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United States Senate Committee on Foreign Relations

The United States Senate Committee on Foreign Relations is a standing committee of the United States Senate.

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United States Senate Committee on Small Business and Entrepreneurship

The U.S. Senate Committee on Small Business and Entrepreneurship is a standing committee of the United States Senate.

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United States Senate election in Florida, 2010

The 2010 United States Senate election in Florida took place on November 2, 2010, concurrently with other elections to the United States Senate in other states, as well as elections to the United States House of Representatives and various state and local elections.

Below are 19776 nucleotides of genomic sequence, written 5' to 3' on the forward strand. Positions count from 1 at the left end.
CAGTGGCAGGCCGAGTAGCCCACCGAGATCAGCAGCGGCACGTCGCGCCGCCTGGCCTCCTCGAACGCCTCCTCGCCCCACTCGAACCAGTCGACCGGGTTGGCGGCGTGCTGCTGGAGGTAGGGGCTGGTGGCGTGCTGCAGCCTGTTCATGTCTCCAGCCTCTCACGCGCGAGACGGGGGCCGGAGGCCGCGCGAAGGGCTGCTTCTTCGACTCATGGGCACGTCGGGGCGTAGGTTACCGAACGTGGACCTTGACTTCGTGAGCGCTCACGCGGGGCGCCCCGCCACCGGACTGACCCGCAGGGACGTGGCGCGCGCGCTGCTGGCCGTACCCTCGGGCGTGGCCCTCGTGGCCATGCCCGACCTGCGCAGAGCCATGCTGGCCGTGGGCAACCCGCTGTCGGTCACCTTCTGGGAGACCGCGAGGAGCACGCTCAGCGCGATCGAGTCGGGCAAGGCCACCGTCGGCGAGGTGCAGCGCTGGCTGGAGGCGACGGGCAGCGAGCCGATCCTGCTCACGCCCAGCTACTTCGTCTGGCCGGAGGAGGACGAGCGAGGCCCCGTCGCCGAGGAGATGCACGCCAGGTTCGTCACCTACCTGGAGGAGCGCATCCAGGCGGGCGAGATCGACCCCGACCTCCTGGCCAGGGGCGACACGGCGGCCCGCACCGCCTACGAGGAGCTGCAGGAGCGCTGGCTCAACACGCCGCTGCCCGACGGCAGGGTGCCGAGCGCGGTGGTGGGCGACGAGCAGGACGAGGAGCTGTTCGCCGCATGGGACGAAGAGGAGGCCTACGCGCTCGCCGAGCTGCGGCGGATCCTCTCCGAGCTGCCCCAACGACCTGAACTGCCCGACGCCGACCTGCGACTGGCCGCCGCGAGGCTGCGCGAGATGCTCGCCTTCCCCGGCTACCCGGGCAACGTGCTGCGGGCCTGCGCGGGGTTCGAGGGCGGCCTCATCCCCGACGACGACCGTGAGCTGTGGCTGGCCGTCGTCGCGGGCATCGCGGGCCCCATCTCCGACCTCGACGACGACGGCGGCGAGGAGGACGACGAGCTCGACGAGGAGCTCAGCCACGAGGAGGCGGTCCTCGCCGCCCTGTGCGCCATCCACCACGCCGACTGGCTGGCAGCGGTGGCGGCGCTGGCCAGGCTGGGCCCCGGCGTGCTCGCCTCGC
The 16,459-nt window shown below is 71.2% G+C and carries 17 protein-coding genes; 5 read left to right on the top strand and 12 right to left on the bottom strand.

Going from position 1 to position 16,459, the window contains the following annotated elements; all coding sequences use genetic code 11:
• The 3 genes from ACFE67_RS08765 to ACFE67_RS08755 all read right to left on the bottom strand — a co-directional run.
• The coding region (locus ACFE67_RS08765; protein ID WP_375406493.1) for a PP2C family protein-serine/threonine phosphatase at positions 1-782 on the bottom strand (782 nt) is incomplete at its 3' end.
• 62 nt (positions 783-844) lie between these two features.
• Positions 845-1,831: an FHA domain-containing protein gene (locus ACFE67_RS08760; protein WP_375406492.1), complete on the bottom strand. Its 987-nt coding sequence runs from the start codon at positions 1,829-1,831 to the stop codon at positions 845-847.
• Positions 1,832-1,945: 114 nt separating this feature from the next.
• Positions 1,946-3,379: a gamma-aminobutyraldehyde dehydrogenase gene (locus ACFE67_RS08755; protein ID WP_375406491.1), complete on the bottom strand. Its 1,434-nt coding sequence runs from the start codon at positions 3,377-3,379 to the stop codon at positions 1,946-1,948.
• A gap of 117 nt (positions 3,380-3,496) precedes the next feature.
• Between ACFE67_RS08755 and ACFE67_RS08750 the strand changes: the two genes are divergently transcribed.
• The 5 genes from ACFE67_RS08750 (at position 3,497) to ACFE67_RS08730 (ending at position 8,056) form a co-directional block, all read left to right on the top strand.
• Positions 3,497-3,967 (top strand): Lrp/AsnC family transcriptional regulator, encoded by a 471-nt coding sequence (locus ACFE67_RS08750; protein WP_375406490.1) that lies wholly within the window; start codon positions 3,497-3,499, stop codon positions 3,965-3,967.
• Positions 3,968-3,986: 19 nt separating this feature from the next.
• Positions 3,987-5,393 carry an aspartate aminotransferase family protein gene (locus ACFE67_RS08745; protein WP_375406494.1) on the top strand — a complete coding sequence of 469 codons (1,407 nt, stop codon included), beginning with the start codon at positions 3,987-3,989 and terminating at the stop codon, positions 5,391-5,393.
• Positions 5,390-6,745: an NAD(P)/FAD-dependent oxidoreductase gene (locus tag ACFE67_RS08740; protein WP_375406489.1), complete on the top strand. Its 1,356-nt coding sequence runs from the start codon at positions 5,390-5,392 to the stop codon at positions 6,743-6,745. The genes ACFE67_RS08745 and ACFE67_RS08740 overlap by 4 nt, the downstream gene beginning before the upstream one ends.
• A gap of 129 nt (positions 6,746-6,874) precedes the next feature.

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United States Senate election in Florida, 2016

The 2016 United States Senate election in Florida was held November 8, 2016 to elect a member of the United States Senate to represent the State of Florida, concurrently with the 2016 U.S. presidential election, as well as other elections to the United States Senate in other states and elections to the United States House of Representatives and various state and local elections.

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United States Senate Foreign Relations Subcommittee on Africa and Global Health Policy